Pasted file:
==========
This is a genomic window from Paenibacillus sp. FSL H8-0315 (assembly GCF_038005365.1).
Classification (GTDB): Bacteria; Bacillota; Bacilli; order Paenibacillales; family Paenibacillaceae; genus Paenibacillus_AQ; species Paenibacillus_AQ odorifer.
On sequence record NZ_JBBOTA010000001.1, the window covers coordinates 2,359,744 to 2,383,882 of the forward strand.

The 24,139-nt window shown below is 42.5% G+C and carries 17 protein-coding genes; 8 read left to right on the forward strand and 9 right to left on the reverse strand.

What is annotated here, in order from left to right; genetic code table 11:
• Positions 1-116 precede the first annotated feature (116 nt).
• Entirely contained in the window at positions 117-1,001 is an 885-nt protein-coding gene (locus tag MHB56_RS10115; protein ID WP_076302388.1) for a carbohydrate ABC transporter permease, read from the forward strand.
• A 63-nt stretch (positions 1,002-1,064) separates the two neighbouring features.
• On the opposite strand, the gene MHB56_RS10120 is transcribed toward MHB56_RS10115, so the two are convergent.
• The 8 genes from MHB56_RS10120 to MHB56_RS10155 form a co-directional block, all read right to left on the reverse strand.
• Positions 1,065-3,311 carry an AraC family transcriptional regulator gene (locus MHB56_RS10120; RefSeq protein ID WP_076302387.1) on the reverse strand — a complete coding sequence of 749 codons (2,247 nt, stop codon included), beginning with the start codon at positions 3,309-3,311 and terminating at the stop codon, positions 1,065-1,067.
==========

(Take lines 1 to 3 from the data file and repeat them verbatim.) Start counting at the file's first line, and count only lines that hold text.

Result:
This is a genomic window from Paenibacillus sp. FSL H8-0315 (assembly GCF_038005365.1).
Classification (GTDB): Bacteria; Bacillota; Bacilli; order Paenibacillales; family Paenibacillaceae; genus Paenibacillus_AQ; species Paenibacillus_AQ odorifer.
On sequence record NZ_JBBOTA010000001.1, the window covers coordinates 2,359,744 to 2,383,882 of the forward strand.